“Music is everything, everywhere, and that’s what New York is. I wouldn’t have become the writer I am without having spent 20 years in the city. I mean, I grew up in Oregon and it was pine trees and flowing rivers, which are beautiful but…
“My drummer, [John] Stanier, when we rented a place up in Woodstock to get out of the city and write Aftertaste – because the band had become this thing and I felt kind of smothered. He was like, ‘Oh great, you’re gonna be sitting naked in the woods talking to squirrels and writing acoustic.’ [Laughs] ‘Well, we’ll see!’”
Tell us about Glenn Branca's influence on you.
“Glenn [Branca] is probably the most underrated, unknown, and most influential composer of the last hundred years. People will say, ‘Where did you come up with this stuff?’ Man, Glenn wrote numbers on stuff. It wasn’t standard notation. It was a series of numbers: 1, 2, 1, 2, accents over the 1, and then there will be a staircase, and that meant play a triad shape, but then it was all tuned unison, to Es or Bs.
“And he had soprano, alto, tenor bass, and then the harmonic guitar that he invented. And it was about these rhythms. The drummer was always in four, and we were playing seven, and I came up with lessons for my students based on that.
“It just occurred to me. During the pandemic I had been teaching, and though, ‘God, my rhythms are so boring. I’m writing these boring rock songs.’ Well, set a metronome up, mute your strings, don’t worry about your left hand and play this. ‘You can count to two, right? Three? Okay, so 1, 2, 1, 2, 3 / 1, 2, 1, 2, 3...’ You are playing five against four. It simplifies the whole process. Glenn was genius enough to figure that out, and then he started notating stuff, and that is more complex because most guitarists don’t read music.”
That can make it difficult to learn and to teach.
“Thinking of ways to get that musical vocabulary, that rhythmic stuff and from a harmonic standpoint in there, I have this process. I tell my students they have to know how a chord is built, and then when they know what notes go into a Cmaj#11 you can find it anywhere on the fretboard.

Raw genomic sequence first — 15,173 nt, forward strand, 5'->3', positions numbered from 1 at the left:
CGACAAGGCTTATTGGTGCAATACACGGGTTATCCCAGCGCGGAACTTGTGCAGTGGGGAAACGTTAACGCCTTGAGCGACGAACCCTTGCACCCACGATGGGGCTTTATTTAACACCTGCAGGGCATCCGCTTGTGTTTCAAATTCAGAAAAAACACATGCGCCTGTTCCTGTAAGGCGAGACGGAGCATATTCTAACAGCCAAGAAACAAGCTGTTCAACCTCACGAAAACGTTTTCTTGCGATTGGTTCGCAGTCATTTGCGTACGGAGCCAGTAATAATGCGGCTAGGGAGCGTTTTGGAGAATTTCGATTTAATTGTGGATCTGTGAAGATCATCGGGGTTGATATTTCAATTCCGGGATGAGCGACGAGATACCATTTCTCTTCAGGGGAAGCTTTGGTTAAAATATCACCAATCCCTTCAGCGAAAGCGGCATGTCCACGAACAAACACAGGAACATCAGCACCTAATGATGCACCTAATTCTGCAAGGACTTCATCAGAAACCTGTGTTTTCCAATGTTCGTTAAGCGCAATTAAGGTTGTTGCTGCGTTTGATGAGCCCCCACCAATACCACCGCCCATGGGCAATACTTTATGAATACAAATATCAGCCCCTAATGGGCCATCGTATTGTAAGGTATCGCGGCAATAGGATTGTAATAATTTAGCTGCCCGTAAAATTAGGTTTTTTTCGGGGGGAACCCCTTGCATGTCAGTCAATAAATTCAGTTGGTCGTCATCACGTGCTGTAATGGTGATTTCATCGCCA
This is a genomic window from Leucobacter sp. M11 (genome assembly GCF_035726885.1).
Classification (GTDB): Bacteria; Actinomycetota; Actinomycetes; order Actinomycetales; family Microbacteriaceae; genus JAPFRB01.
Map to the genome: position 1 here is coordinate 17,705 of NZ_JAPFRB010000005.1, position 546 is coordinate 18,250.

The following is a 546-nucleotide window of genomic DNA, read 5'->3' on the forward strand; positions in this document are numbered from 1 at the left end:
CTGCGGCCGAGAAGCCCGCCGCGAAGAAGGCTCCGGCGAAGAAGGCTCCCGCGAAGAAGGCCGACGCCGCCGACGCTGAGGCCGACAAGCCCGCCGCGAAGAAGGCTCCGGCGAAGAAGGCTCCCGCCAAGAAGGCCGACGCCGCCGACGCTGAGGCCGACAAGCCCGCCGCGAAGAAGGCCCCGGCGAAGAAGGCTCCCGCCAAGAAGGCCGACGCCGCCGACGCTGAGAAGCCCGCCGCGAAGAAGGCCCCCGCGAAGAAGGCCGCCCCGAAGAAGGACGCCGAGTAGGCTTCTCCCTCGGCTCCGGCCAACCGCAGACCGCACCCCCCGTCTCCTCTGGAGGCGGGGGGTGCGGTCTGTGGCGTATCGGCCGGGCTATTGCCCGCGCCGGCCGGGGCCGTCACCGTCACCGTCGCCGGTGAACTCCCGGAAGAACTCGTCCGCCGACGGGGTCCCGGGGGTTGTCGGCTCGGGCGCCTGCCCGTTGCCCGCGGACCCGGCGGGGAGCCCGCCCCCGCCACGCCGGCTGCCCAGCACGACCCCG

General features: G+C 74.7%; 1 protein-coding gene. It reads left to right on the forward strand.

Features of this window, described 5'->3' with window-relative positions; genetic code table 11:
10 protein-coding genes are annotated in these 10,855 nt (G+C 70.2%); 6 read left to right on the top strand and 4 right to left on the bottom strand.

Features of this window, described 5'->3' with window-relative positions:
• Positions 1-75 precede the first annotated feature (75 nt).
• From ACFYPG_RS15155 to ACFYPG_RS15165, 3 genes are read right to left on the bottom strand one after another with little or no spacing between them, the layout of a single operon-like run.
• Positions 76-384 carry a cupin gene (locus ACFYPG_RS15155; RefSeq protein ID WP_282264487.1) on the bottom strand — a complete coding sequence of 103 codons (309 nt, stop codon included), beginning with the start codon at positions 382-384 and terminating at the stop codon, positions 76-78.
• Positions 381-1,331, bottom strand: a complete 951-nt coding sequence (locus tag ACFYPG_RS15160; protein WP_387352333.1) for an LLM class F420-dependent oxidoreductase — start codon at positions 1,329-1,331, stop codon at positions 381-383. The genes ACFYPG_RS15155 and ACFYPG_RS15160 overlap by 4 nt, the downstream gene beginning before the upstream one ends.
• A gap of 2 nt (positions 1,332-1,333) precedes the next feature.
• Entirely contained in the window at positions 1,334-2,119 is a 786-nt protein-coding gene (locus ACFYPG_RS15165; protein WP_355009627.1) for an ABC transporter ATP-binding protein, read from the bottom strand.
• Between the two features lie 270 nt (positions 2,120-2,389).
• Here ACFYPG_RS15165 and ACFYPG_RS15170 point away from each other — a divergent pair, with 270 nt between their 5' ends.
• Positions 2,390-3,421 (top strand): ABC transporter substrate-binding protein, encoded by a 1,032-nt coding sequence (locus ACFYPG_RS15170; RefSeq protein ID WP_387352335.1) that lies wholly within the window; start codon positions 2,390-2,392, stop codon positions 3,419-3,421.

“You have to learn your fretboard obviously but I can play that chord all over the place because I know I just need the root – I probably don’t even need the root – the root, the third and the #11 and there you go. Find those four notes in any combination. And that’s how I developed the Helmet vocabulary.
“I got that riff in my head for Repetition, and the note was an octave below that note I was hearing and then I thought how could I do that? And if I just tuned that low string down a whole step I could play it with one finger, and then all of a sudden I started fumbling around with chords and hearing things.”
Your rhythms don’t always call attention to themselves – it is something the audience feels rather than thinks about. Like when you watch Halloween and John Carpenter’s score has that count but you’re not conscious of it, not like some math-rock.
“Yeah, that’s like shredder’s solos for me. Ten or 15 minutes and you’re like, ‘All right, where’s the heart and soul?’ I never needed to wear a cape with a capital M on it to show people I am a great musician. It’s not a fucking boxing match. As Mozart said, it’s your brain, your ear and your heart, and if you don’t have all three at all times, if it’s all brain, that doesn’t make the music good.
“Could you imagine Beethoven, who was deaf, certainly by the time he wrote the 9th, 8th and 7th Symphonies and I think they said he was going deaf by the time he wrote the 5th. The music was inside him. He was just writing it pen to paper.
“Bartok, sitting in a room after he was told he was going to die [of leukaemia], and he got the commission for the Concerto for Orchestra. He got the commission, he got inspired, grabbed a bunch of paper and went to a cabin or somewhere and wrote this masterpiece. if you’re not writing from what you hear…”
Then you are writing from what your hands are telling you to do. So it's important to have the musical idea in your head first?
“That’s what the drop tuning did for me. It freed me up from always picking up that guitar and playing that super-comfortable AC/DC riff, because AC/DC riffs are perfect. They’re perfect. You can’t help but pick up your guitar and play them. They’re just so perfect. And then I’ve got the drop-tuning thing going and I couldn’t play anything that I already knew. I had to listen, and I had to write before I pick the guitar up.
“I hear things all the time. I get these Post-It notes and I’ll put down ‘Machine Gun section, Live at the Fillmore East, Jimi.’ I always thought that was so cool, so that is the beginning of Bombastic. And also Jive Talkin', when Barry Gibb plays that [rhythm] and that fucking bass comes in and that Miami sound thing they were going for. Main Course is a masterpiece of a fucking album.”